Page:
Sinusitis might be blame for congestion, discomfortPublished 4:05pm Tuesday, January 11, 2011
Each and every year, when the temperatures hover around or below freezing, scores of men, women and children reach for the tissue box to overcome what’s typically assumed to be the common cold.
But that common cold might actually be something much different.
Roughly 37 million Americans suffer from at least one episode of sinusitis each year. An inflammation, or swelling of the tissue lining the sinuses, sinusitis can prove very difficult to live with.
Healthy sinuses are normally filled with air, but when a person is suffering from sinusitis, their sinuses become blocked and filled with fluid and germs, potentially leading to infection.
To avoid succumbing to sinusitis this year, learn as much about the condition as possible so it can be properly diagnosed early on and limit its potentially painful effects.
Are There Different Types of Sinusitis?
It’s easy to overlook sinusitis because many people mistakenly assume sinusitis is purely a chronic condition. However, sinusitis isn’t always chronic.
* Acute sinusitis: Acute sinusitis is characterized by a sudden onset of cold-like symptoms that don’t go away after 7 to 10 days. Symptoms can include runny nose, congestion and facial pain that lasts 4 weeks or less.
* Subacute sinusitis: Symptoms will last 4 to 8 weeks.
* Chronic sinusitis: When sinus inflammation lasts 8 weeks or more, the condition is considered chronic.
Are Some People More Susceptible to Sinusitis?
Certain people are more likely to suffer from sinusitis than others. Those people include:
* People with structural differences, including a deviated septum, that narrow the drainage ducts.
* People who suffer from allergic rhinitis, which causes the swelling of the lining of the nose.
* People with nasal polyps, or small growths in the lining of the nose.
* People whose nasal mucous membrane swells as from a common cold.
What Indicates Acute Sinusitis?
Because it’s common to mistake a bout of acute sinusitis with the common cold, men and women should learn about acute sinusitis to help determine if what they or their children are suffering through is sinusitis or just a common cold. The symptoms of acute sinusitis include:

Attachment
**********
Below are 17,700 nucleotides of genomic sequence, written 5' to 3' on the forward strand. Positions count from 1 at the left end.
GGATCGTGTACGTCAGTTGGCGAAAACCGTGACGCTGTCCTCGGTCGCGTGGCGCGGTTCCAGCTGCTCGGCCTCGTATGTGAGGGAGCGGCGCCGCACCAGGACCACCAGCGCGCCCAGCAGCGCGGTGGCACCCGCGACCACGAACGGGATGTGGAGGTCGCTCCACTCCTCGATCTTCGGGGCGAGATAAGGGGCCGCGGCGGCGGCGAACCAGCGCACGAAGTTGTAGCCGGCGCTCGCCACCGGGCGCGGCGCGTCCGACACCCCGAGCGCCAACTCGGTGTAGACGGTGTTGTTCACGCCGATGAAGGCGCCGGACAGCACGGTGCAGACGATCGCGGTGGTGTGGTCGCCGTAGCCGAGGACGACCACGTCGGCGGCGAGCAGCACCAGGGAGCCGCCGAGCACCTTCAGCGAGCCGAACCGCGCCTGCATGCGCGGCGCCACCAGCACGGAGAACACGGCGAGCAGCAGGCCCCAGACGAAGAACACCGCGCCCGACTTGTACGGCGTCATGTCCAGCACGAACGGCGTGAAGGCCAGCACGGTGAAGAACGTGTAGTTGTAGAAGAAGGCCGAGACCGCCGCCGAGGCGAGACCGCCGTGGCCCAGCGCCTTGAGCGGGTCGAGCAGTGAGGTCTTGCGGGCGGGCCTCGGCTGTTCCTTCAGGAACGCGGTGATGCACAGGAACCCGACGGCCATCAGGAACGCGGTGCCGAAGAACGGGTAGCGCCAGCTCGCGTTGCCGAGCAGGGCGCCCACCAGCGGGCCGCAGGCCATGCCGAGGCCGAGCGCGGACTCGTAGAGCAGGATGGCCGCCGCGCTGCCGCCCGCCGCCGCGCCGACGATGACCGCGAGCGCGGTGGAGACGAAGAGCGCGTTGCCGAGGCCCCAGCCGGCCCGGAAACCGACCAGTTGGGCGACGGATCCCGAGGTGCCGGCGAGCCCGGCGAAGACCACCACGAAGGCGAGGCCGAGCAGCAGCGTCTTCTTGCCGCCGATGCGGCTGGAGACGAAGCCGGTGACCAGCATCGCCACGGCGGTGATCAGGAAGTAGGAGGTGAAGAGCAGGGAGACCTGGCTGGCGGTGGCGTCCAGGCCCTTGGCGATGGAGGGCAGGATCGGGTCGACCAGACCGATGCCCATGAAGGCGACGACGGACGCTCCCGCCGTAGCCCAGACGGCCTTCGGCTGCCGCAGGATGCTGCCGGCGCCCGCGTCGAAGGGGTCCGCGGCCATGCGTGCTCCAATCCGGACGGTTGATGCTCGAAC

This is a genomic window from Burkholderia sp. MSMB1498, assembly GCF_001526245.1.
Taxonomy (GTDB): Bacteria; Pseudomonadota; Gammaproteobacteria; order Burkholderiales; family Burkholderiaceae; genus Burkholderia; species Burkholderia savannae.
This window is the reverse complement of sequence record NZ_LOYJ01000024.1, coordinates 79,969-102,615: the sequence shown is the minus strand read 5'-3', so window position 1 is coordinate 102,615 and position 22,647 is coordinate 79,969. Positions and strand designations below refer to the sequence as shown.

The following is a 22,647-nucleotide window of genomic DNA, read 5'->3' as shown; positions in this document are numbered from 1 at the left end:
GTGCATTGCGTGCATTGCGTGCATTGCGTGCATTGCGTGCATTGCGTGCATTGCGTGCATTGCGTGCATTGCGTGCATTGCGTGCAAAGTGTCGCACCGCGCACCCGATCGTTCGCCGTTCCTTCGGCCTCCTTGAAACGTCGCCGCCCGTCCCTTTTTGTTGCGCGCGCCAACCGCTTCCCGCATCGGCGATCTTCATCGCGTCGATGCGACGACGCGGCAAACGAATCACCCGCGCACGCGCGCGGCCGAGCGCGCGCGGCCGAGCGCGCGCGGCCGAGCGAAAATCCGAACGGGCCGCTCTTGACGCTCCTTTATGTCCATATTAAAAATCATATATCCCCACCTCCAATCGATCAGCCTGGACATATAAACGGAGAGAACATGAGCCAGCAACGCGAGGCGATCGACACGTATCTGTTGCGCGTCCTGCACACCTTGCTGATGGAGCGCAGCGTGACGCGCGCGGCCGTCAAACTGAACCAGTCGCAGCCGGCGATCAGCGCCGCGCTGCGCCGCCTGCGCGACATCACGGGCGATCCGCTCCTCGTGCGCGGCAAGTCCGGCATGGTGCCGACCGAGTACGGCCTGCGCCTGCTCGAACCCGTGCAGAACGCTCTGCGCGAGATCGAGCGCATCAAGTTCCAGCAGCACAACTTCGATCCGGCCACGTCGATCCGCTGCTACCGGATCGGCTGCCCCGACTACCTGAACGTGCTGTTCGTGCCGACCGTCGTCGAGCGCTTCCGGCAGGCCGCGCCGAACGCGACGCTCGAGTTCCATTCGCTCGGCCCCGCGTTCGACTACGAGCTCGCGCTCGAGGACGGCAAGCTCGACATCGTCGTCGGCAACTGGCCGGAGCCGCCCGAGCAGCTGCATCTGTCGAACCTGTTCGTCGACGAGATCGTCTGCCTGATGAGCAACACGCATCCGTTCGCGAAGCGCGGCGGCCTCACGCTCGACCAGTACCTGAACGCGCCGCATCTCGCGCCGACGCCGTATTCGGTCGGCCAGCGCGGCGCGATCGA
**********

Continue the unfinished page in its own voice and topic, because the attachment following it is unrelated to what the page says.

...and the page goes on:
* Nasal congestion
* Nasal discharge
* Facial pain and pressure
* Cough or congestion
* Loss of smell
* Bad breath
* Dental pain
How Is Sinusitis Diagnosed?
Doctors will typically ask for a full list of symptoms when attempting to diagnose the problem. If the doctor suspects sinusitis, he or she may press the sinuses to feel for tenderness and might also tap the individual’s teeth to determine if the paranasal sinus is inflamed.
There are also tests available to determine if a person is suffering from sinusitis. These can include studying the mucus culture, conducting a CT scan of the sinuses, allergy testing, nasal endoscopy, or even blood work.
How Is Sinusitis Treated?
When a person is diagnosed with sinusitis, their treatment will depend on whether they were diagnosed with acute or chronic sinusitis.
For acute sinusitis patients, treatment can be as simple as taking a decongestant or inhaling steam. Nonprescription decongestant nasal drops or sprays have also been proven effective at managing symptoms. However, if such treatments are used beyond their recommended use, congestion may actually increase. Nonprescription decongestants usually recommend usage last no longer than five days, so if the conditions don’t improve, cease taking them and consult your physician. If the doctor prescribes antibiotics, 10 to 14 days is the typical treatment schedule.
Chronic sinusitis sufferers might be told to find some warm, moist air. Inhaling steam from a pot of boiling water that’s been removed from the heat might also help alleviate symptoms. In addition, a warm compress can relieve pain in the nose and sinuses, while nonprescription nasal decongestants, when used in adherence with the recommended dosage, might also be effective.
The best thing to keep in mind when suffering from sinusitis is to be proactive if you suspect you have it. Delaying treatment will only extend the often painful and uncomfortable symptoms.